Creating a Safe Environment for Increased Innovation


Do you work in a safe environment? By that I mean, do you feel supported and encouraged to share ideas and concepts for how the business and/or your department can be more productive?

In an article called Six Habits of People Who Bring Out the Best in Others, one of those habits is creating a safe environment for their employees.

People who bring out the best in others give people permission to think, speak, and act with reason, says Liz Wiseman, author of Rookie Smarts: Why Learning Beats Knowing in the New Game of Work.

“They generate an intensity that demands high-level work from the team, but they also have a high tolerance for mistakes and understand the importance of learning along the way,” she writes. “So they create mental spaces in which people can flourish.”

The best teams involve ideas from everyone around the table and as leaders, we need to create an environment where even the quietest person on the team feels like they can contribute. Bruce Kasanoff, contributor for Forbes has this to say on the subject:

“Your role in life is not to be the smartest or most capable person in the room. Your role is to interact with other people, to collaborate with other people, and to foster talent in other people.

Many of the most talented people you meet will be utterly different than you; they will think differently, act differently, and talk differently. They may be loud when you want to be quiet, and they may be quiet when you are searching for input.

Your greatest challenge is to see past your own biases to spot a light burning inside a package that may at first make little sense to you.”

Encourage your employees to share their ideas. Make sure your “open door” policy is real and not just an HR term. Ask for thoughts and then fully listen before commenting. Avoid the urge to “yes but” the ideas that are shared.

What is “yes but?”

It is when someone responds to an idea with:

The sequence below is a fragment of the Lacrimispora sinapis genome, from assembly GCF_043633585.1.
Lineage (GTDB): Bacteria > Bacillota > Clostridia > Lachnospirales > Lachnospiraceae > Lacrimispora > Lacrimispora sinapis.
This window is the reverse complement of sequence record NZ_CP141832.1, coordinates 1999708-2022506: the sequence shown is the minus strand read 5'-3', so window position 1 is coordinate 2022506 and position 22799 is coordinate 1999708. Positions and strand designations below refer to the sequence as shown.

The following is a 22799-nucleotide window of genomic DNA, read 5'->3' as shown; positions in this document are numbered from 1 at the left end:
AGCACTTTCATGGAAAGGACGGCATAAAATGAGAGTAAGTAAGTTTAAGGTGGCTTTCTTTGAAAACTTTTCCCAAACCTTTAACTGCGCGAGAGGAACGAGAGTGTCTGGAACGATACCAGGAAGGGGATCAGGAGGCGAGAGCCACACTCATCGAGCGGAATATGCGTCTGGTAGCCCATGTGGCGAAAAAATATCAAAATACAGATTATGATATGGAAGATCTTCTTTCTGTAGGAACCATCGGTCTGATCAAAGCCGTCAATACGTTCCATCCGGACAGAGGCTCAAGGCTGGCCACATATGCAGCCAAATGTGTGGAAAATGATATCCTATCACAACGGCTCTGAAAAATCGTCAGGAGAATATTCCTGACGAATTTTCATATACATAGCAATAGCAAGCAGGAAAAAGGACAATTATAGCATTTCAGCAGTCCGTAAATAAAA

“Yes, but we’ve tried that before and..”

“Yes but, we don’t have the budget for…”

“Yes, but, I don’t think you truly understand the…”

“Yes, but that will never work because…”

There is nothing that can quickly shut down idea sharing and creativity that a leader who “yes buts.”

If you are not the manager or leader in your department and wish you were encouraged more to share your ideas, make sure you have a private conversation with your immediate supervisor. They may not even realize that idea sharing isn’t welcome. Start by privately asking for the opportunity to share your ideas. Request that a portion of the team meetings include a request for ideas.

Or if you are really shy, ask for a Suggestion Box for the department where ideas can be shared anonymously. The bottom line is that great leaders will want to create a safe environment where employees feel encouraged to share their ideas. You never know when a simple idea will lead to greatness.

Check out this story about a Dad who had a simple idea that has lead to millions.

JJ DiGeronimo JJ DiGeronimo, a speaker, author and thought-leader for Women in Tech and Girls and STEM, empowers professional women and consults with senior executives on strategies to retain and attract Women in Technology to increase thought and leadership diversity within organizations.

Check out JJ’s new award winning book Accelerate Your Impact by downloading three free chapters.accelerate your impact

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JJ DiGeronimo

JJ DiGeronimo

Speaker, Author & Thought Leader for Women in Tech & Girls in STEM.

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